When considering a move to a remote homestead or just the logistical problems of providing sustained food supply during a bug out in the wilderness, the question of eating wild game naturally comes up.
Most folks are already acquainted with the notion of eating such fare as deer and wild poultry, but what of other wild animals? There are so many kinds of animals out in the world it might seem like free protein for the taking.
But is it safe? What kinds of wild animals can you eat?
Yes, most commonly encountered wild animals such as mammals and birds can be safely eaten so long as they are cleaned, and cooked properly. Some reptiles and insects can be consumed, but some can be toxic.
Although it might not be particularly appealing to some people, wild-caught game is an important resource when bugging out, or living in a remote country.
But considering you might not always have access to your favorite kind of meat, it pays to know what you are getting into before committing to this notion as part of your survival plan. Keep reading to learn more.
Wild Game is Usually Nutritious
Probably the single best attribute when it comes to wild caught meat, whatever the species, is just how healthy it is.
Compared to farm-raised, store-bought meat, most meat from wild animals supplies considerably more protein, vitamins and minerals than domestic, factory produced equivalent fare.
Considering that most of us won’t be able to handle the logistics of carrying a substantial amount of packaged, produced food, assuming we even have access to it.
That means if you want animal protein, you’re going to have to get it the old fashioned way: from animals that you catch, trap or kill yourself.
Most Animals Can be Eaten Safely
Even better news, most animals, at least most terrestrial animals, can be eaten safely with a little bit of care, diligence and know-how.
Mammals of all kinds, birds, reptiles, amphibians, crustaceans and insects: each category of life furnishes nutritious and sometimes delicious food so long as we can obtain it.
However, as stated, some insects and reptiles are not safe for consumption, and knowing which is which can be tricky – particularly with insects.Now, this is one of those things where preferred diet, habit and societal norms might get in the way.
As we all learned painfully with various vegetables when we were little kids, just because something is good for you and nutritious does not mean that it tastes good or is even palatable.
You had better believe the same holds true for a variety of wild-caught game, no matter what species it is.
Also considering that you are unlikely to have a full complement of kitchen gadgetry, seasoning and other ingredients you might be dining upon decidedly novel and plain food.
This can often make an otherwise steady stomach a bit rebellious. There are many people throughout all sectors of society who have never tried insects, reptiles, amphibians or even certain cuts of meat from mammals or birds, such as organ meat.
Learning How to Clean and Prepare is Crucial
One of the major curveballs you’ll have to deal with when planning to dine on wild game is the need to prepare it properly and cook it thoroughly in order to kill any food borne pathogens that might be lurking in it.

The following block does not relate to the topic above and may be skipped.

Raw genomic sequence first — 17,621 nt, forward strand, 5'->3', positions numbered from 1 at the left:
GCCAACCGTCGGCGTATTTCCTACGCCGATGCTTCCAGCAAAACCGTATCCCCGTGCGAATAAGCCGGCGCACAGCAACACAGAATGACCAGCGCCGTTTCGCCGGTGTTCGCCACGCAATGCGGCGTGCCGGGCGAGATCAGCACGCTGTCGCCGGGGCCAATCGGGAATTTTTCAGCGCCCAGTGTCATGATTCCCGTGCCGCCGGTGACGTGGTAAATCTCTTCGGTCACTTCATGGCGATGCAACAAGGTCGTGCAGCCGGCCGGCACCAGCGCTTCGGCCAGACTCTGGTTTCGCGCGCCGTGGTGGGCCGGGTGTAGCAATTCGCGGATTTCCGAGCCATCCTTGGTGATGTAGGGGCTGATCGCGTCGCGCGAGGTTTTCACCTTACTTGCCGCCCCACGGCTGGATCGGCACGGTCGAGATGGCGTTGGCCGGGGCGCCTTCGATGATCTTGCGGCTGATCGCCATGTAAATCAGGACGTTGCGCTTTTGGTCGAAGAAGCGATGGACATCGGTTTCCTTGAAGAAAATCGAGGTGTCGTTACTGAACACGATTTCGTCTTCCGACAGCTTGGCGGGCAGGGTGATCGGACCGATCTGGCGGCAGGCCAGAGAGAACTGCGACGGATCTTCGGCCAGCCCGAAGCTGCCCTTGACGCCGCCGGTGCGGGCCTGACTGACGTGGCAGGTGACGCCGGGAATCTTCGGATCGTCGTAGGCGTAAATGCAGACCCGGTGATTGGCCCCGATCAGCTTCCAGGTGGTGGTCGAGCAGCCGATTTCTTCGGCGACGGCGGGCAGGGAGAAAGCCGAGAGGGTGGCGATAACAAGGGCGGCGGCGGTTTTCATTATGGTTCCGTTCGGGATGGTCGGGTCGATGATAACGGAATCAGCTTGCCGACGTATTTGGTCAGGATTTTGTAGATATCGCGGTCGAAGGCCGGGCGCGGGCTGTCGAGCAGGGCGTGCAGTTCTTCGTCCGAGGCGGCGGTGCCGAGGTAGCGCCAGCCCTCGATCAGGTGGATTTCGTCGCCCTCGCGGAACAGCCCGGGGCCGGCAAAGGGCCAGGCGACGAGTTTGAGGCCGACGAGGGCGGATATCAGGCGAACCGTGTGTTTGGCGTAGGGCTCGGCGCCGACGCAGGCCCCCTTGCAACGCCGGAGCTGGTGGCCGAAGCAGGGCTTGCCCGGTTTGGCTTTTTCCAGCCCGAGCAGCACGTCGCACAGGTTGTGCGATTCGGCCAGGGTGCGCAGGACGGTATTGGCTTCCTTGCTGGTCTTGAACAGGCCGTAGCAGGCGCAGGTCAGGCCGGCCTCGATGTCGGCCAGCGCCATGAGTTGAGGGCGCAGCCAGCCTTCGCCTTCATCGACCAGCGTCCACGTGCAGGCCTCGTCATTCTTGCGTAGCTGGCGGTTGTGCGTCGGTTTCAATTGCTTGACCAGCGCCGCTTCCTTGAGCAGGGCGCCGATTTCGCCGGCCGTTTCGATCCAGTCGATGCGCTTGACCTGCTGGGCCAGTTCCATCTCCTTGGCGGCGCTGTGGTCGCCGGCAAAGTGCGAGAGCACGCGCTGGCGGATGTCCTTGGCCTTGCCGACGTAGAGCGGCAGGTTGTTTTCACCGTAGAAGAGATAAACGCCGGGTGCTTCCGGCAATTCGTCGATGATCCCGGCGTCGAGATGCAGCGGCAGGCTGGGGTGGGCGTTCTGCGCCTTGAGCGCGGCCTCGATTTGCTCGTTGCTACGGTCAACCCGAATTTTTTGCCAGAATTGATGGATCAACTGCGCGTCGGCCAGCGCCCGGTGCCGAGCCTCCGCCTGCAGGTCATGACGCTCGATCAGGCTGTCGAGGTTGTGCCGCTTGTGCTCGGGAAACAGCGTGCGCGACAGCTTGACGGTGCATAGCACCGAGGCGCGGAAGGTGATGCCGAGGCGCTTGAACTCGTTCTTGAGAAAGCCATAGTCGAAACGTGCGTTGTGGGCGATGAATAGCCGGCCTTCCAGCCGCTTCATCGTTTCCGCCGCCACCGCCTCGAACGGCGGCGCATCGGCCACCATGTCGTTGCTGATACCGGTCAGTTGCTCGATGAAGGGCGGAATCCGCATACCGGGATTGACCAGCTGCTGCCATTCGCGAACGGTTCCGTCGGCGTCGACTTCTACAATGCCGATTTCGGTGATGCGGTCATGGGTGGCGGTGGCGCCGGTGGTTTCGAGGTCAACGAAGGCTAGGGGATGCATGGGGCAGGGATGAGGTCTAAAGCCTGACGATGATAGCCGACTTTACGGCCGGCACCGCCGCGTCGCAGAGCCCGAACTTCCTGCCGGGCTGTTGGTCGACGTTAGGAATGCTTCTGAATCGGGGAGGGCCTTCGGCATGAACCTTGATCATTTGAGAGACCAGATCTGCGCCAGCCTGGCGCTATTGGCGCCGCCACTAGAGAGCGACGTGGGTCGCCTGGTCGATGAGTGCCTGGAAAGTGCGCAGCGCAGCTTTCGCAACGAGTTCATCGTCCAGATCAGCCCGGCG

Compared to animals raised on farms, whatever kind of farm that it might be, wild animals must contend with considerably more pests, parasites and germs. All of them might prove to be harmful, potentially even fatal, to humans if consumed.
Undercooked or improperly prepared, animal meat is a great way to get yourself and other people with you horrendously sick, and some of these diseases can be life-altering.
Accordingly, it is imperative you take it upon yourself to learn how to properly clean and treat the various parts of the animal you’re planting to eat.
Many of the basics are the same from one species to the other, but certain animals require special handling protocols. For instance, you wouldn’t necessarily want to eat the brain or liver of certain species thanks to specific pathogens and other hazards.
Certain venomous animals like snakes can still be eaten safely, but great care must be taken to safely excise the venom producing glands.
Some smaller game, such as grasshoppers and crickets, can be eaten more or less intact but the hard, spiny protrusions on their legs and other parts of their body should be removed first for safety, lest you choke.
Always Cook Wild Game Thoroughly!
Lastly, when cooking wild game of any kind, be it mammal, reptile or insect, or anything else; always, always cook it thoroughly. This is not the time to try fancy cuisine and a nice medium rare cut!
Undercooking the meat of any wild animal might mean that parasites and germs within it could survive and take up a new home inside you.
You don’t have to cook the meat so long and so thoroughly that it turns into a lump of charcoal, but it should be cooked well done through and through, and a few crispy bits on the edges won’t hurt anything.
Not for nothing, this requires an additional level of logistical preparation. Maintaining a level of heat adequate enough by any source for the lengthy period of time required to produce a well done cut means you’ll use more fuel over time.
There is not much to be done about this however, and it should just be considered the cost of doing business if one wishes to dine upon wild animals.
Most wild animals can be eaten safely so long as care is taken and properly cleaning, handling and cooking them. Certain species mandate special precaution with certain parts for safety, but so long as this is done many wild animals are nutritious and will serve as a valuable addition to a prepper’s food supply.
Tom Marlowe practically grew up with a gun in his hand, and has held all kinds of jobs in the gun industry: range safety, sales, instruction and consulting, Tom has the experience to help civilian shooters figure out what will work best for them.